Saturday 10th October sees African On The Square kick off in Trafalgar Square, right the heart of London. Roll the clock back just 30 years and the only African-related event in London was the permanent protest against apartheid in South Africa. 2015 also sees the UK celebrating the 50th anniversary of the race relations act, a landmark piece of legislation that made it illegal to discriminate on colour. With so many positives, African fashion takes a small step back to consider whether black culture is being celebrated enough in the 21st century.
Carter G Woodson was the editor of the Journal of Negro History for 30 years. In 1926, he established African Caribbean celebrations in America – and that tradition continues to this day as Black History Month each February. Here in the UK, Black History Month was initiated by Akyaaba Addai-Sebo in 1987. He was coordinator of special projects for the former Greater London Council and now Black History Month is celebrated in the UK every October, with over 6,000 events taking place across the country.
Globally, these celebrations are termed ‘Kwanzaa‘, a name whose roots come from the Swahili term ‘matunda ya kwanza’ or ‘fruit of the harvest’ – and it’s a time to celebrate seven key principals:-
- Unity: For ones family, community, nation and race (Umoja)
- Self-Determination: To name, define and speak for ourselves (Kujichagulia)
- Collective Work and Responsibility: Building our community together, supporting one another and helping to solve each other’s problems (Ujima)
- Cooperative Economics: To build our own businesses and to profit from them together (Ujamaa)
- Purpose: Working together to re-build our people’s greatness (Nia)
- Creativity: To find ways to enhance out culture and world, to make it more beautiful for the next generation (Kuumba)
- Faith: To believe with all our hearts in our people as well as the righteousness of our struggle (Imani)
Here in the UK, the aim of Black History Month is to:-
- Promote knowledge of the Black History, Culture and Heritage
- Disseminate information on positive Black contributions to British Society
- Heighten the confidence and awareness of Black people to their cultural heritage
While this effort has to be applauded, there are still quite a few criticisms levelled at Black History Month – the key one being ‘Why should the focus on black figures of historical significance be confined to one month of the year, a single month of hero worship?’.
David Olusoga is a British-Nigerian historian and broadcaster who says, “Black British history needs to be more than just the history of the black experience. It is the history of a relationship between Britain and people of African descent. It is a centuries-long epic of trade, mutual fascination, inter-marriage, exploitation, exoticism, eroticism, confusion, misunderstanding and tragedy; a history that takes place on three continents, and which has permanently reshaped the demography of Britain and much of the world. Black British history is our joint history and it should be much more than the search for and the defence of black heroes”.
It’s easy to see where that kind of academic analysis comes from, but youngsters like Samuel King have absolutely nailed the feelings of many young black people when he asks, ‘What wasn’t I taught in school‘. It’s a 6 minute spoken word film in which Samuel puts a powerful argument to his teacher about the failings of Black History Month – as it stands today. The 6 minute short film starts slow, but Samuel builds to a strong flow by the end:-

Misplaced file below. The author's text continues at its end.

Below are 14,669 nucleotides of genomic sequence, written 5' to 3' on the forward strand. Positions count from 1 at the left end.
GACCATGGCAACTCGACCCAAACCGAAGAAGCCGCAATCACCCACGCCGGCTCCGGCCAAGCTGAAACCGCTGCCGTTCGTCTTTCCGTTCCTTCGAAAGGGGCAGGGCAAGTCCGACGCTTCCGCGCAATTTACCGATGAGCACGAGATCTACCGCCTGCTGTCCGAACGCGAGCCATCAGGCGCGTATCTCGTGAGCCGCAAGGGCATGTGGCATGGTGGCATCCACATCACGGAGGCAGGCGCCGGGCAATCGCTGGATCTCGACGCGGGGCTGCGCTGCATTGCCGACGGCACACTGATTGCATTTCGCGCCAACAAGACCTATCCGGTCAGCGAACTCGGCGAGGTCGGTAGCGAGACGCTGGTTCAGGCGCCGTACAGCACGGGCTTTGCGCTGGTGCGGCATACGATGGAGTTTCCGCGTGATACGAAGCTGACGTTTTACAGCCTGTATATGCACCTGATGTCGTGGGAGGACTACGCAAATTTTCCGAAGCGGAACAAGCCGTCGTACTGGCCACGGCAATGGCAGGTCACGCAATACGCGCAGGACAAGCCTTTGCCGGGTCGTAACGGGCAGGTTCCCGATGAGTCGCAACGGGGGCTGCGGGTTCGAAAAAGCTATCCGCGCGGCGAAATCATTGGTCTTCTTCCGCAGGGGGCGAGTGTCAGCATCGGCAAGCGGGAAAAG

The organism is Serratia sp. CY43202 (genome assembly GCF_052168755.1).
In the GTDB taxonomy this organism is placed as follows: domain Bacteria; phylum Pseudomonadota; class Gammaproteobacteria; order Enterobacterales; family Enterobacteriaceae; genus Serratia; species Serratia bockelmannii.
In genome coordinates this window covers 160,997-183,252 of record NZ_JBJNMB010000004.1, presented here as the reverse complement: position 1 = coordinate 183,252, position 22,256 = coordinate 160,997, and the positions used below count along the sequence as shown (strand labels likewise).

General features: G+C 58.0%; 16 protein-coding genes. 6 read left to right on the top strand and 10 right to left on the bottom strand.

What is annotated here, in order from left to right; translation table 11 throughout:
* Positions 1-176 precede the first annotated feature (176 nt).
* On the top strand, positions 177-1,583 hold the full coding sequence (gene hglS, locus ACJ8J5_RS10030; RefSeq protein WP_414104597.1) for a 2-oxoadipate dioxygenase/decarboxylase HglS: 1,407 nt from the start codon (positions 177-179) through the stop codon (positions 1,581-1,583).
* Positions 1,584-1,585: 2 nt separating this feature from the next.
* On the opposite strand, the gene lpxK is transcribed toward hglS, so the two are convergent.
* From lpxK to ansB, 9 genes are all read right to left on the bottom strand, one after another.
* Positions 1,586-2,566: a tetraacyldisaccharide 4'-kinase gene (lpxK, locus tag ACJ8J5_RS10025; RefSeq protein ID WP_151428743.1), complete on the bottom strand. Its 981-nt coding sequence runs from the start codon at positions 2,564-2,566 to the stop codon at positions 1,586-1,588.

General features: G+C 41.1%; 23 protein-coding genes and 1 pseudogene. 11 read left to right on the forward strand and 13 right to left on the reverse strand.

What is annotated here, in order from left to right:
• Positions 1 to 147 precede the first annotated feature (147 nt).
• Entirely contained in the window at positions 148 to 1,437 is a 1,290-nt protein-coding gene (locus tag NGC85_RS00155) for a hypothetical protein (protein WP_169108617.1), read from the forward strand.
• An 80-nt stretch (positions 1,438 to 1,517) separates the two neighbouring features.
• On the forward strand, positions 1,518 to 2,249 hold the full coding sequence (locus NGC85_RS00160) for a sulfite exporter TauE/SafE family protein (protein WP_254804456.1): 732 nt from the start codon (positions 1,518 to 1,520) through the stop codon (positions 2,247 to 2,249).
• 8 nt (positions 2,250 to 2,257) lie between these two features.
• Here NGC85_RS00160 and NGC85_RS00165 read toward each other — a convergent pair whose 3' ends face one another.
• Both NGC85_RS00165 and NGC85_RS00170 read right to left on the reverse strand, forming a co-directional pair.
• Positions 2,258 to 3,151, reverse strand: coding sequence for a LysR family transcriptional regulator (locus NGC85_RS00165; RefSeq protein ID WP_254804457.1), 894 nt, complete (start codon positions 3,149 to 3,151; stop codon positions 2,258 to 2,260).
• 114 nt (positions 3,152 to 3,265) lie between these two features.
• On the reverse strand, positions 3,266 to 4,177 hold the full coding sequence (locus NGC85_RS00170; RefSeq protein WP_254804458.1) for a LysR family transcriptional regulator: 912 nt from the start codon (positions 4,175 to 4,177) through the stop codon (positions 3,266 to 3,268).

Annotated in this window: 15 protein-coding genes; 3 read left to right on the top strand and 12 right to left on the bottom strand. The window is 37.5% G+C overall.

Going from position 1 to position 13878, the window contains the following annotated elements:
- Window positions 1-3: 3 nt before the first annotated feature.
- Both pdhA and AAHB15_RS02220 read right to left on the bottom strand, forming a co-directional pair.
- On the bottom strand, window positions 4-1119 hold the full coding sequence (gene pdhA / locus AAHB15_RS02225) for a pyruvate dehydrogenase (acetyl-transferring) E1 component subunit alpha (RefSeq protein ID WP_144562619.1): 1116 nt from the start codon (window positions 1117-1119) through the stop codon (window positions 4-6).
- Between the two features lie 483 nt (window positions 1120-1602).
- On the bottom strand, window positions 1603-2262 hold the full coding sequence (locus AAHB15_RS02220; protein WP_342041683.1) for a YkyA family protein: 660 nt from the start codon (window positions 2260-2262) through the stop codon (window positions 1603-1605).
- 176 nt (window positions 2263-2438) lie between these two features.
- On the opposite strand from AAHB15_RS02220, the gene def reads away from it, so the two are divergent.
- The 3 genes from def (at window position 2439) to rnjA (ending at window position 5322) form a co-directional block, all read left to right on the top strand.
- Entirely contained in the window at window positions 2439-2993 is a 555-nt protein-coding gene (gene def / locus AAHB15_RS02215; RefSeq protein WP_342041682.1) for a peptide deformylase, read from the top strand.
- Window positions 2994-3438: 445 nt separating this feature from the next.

Samuel names the likes of Patricia E. Bath, King Musa I of Mali, Mary Prince, Sir Trevor McDonald, Ella Baker, Septimius Severus, Fuse ODG, Jamal Edwards, Garrett Morgan and Kwame Nkrumah as individuals he could be taught about. His key argument centres on, “There seems to be a lot you haven’t told us, and you shut down and hold back on the bold ones who stand against the way you’re trying to mould us”.
Africa On The Square takes place on 10th October 2015 and, we hope, will become an ever larger part of the calendar – and a focal point for Black History Month.
There are a number of useful hashtags, which we encourage you to explore, including: #BlackHistory365, #UnspokenLegacy, #BlackUnity, #BlackHistoryMatters, #EachOneTeachOne and this link on Instagram to Adam Brooks – youth educator, mentor and coach, whose passion is empowering and raising the level of aspiration in children and young people.
Africa Fashion encourages everyone to seek out events in their local community. Local boroughs normally have their events listed online. To make your research easier, we’ve highlighted some of the events taking place during the course of Black History Month for you below.
For a comprehensive event listing please visit the Black History Month website for more information about how you can get involved.
Black Georgians: The Shock of the Familiar
9 October 2015 – 9 April 2016 at the Black Cultural Archives
Opening times: Tues-Sat, 10am – 6pm
Twitter: @bcaheritage #BlackGeorgians
Africa In The Square: Trafalgar Square
10 October, 2015
Web: Open The Gate London.Gov.uk
Twitter: @ @ #Africainthesquare #AfricaLDN
Ballet Black: A Tripple Bill, Millfield Theatre
14 – 15 October, 2015
Starts: 7:45 pm
Twitter: @BalletBlack #SecondComing
Photo Credit:Bill Cooper
1:54, Contemporary African Art Fair, Somerset House
15-18 October, 2015
Day tickets are £15+bf
Opening times: Thursday, Friday & Saturday 12.00-20.00
Twitter: @Somersethouse #SomersetHouse
West Africa: Word, Symbol, Song
The British Library, at PACCAR Gallery
Fri 16 Oct 2015 – Tue 16 Feb 2016
Full Price: £10.00
Opening times and Ticket info >
We Are Parable: Present street-wear documentary Fresh Dressed
The Rio Cinema
24th October 2:00-3:45pm
Full Price: £15.00
Your film ticket gets you entry to an afterparty at London Fields Brewery, Warbuton Road, E8. An immersive night of music, fashion and film not to be missed.